Evangelical Pastor Doug Wilson Rips Southern Baptist Convention for Condemning White Supremacy

Evangelical Pastor Doug Wilson Rips Southern Baptist Convention for Condemning White Supremacy June 20, 2017

The Southern Baptist Convention recently passed a resolution condemning the alt-right, white nationalism, and white supremacy. Not surprisingly, evangelical pastor Doug Wilson has a problem with that.

Here is a thought experiment. Suppose someone introduced another resolution, next time around, identical in theology to this one, and identical in theological expression to this one, but with the only difference being that the specific groups denounced were the Nation of Islam or Black Lives Matter. The same sin is rejected, and for the same reason—because of the denial of what the blood of Jesus Christ was intended to do. God intended to make one new man out of the two. Right?

Does anyone believe that such a resolution would sail through? I am afraid that it would not. There would be an uproar because, while the theology was righteous, there would be legitimate suspicion that there was a surreptitious (political) agenda in the selectivity of the identified villains. And so there would be.

And this is why, when representatives of Jesus Christ are denouncing hateful bigotries, and they take it upon themselves to repudiate what star-bellied sneetches have done to the non-star-bellied sneetches, they must also take care to address any problems that have run the other way. This must all be done at the same time. Otherwise, the church is being played.

Yes, you read that right—Wilson equates the alt-right and white nationalism with the Nation of Islam and the Black Lives Matter movement. In his view, hatred of racial minorities (and the promotion of an all-white homeland) is the same thing as racial minorities protesting racially motivated police violence.

But it gets worse.

The SBC statement admirably denounces every form of racism in general, but specifically denounces only one kind of racism, the kind that has recently come bubbling to the surface in the alt-right movement. What this does is almost completely ignore where the alt-right movement is deriving its energy. So that pot is coming to a boil. What is the burner underneath that pot? How is it that they are attracting recruits? …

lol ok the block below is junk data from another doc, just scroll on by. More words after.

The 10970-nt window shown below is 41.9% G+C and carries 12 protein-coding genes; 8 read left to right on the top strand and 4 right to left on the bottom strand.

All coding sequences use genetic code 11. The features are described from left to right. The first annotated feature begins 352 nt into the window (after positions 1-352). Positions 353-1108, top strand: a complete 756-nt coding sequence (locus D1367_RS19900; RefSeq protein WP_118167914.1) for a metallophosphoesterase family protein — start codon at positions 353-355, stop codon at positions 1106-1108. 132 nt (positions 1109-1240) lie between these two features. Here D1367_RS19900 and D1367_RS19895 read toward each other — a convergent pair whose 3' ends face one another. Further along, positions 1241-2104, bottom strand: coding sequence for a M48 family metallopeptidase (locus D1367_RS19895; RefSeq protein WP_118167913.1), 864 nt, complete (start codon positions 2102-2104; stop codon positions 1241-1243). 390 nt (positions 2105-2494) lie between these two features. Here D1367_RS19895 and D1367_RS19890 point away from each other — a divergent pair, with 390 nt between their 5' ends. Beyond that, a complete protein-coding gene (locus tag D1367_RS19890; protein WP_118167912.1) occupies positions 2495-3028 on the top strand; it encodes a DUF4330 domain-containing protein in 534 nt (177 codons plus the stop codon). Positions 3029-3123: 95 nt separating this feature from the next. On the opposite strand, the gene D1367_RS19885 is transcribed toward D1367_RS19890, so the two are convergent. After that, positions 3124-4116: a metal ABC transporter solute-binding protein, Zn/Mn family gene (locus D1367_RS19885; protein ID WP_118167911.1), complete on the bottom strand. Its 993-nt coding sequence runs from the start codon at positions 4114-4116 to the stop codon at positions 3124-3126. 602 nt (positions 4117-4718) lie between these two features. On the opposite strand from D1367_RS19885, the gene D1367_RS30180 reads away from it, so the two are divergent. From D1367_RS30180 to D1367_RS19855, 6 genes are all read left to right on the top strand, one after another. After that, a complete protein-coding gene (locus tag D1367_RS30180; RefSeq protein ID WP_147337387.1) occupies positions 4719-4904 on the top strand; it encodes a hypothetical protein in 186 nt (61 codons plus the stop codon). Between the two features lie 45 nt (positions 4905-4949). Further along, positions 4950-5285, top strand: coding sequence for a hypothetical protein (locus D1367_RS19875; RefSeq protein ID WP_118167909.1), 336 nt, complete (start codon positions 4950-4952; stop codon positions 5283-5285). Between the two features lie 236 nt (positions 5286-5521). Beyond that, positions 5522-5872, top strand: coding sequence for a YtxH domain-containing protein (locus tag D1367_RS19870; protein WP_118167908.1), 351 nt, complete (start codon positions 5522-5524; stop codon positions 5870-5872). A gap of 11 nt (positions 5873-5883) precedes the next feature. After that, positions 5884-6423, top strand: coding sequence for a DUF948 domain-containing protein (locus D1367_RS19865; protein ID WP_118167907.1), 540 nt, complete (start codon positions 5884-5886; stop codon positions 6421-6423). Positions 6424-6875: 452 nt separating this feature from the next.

For a generation or so, our society has been busy at creating the preconditions for the rise of the alt-right. We have done this by abandoning the early promises of the civil rights movement (to judge on the basis of content of character only), and by instituting a hard regime of political correctness, hating whitey, affirmative action, not to mention vitriolic denunciations of those “racists” who believe that budgets should balance.

So let me say it again. The alt-right is the bastard child of obsequious political correctness on race. That is where this is coming from. That is the root. That is where the energy is coming from. …

Wilson’s ostensive support for the “early promises of the civil rights movement” is curious given that he wrote the following in a 1996 book (emphasis added):

Slavery as it existed in the South was not an adversarial relationship with pervasive racial animosity. Because of its dominantly patriarchal character, it was a relationship based upon mutual affection and confidence. There has never been a multi-racial society which has existed with such mutual intimacy and harmony in the history of the world. The credit for this must go to the predominance of Christianity. The gospel enabled men who were distinct in nearly every way, to live and work together, to be friends and often intimates. This happened to such an extent that moderns indoctrinated on “civil rights” propaganda would be thunderstruck to know the half of it.

The views Wilson stated in his 1996 book ought to preclude us ever taking seriously anything he says on race. Added to this is Wilson’s constant willingness to troll, stating things in the most provocative way possible and using terms he know will get people’s hackles up. But Wilson has a following, so address Wilson I will. Wilson’s suggestion that white supremacy is new, the product of affirmative action and racial hatred directed against white people (which is what, exactly?), is baffling. The reality si that white supremacy—racism against people of color—never went away.

There is much I could address here, but for the time being I want to turn to Wilson himself. There’s a fundamental dishonesty in Wilson’s writing. Steve Wilkins, the coauthor of Wilson’s 1996 book, excerpted above, was a founder of the League of the South, a white nationalist group. While Wilson has distanced himself somewhat from his 1996 book, he still calls himself a “paleo-confederate” and argues that the South was in the right, and that the North’s victory in the Civil War was a defeat of southern Christendom and a victory for northern secularism and materialism.

Let’s talk about Wilson’s friend Steve Wilkins, and the League of the South. This organization has been on my radar for a while. Here is an excerpt from a post I wrote several years ago (I also wrote about the group again last year, here):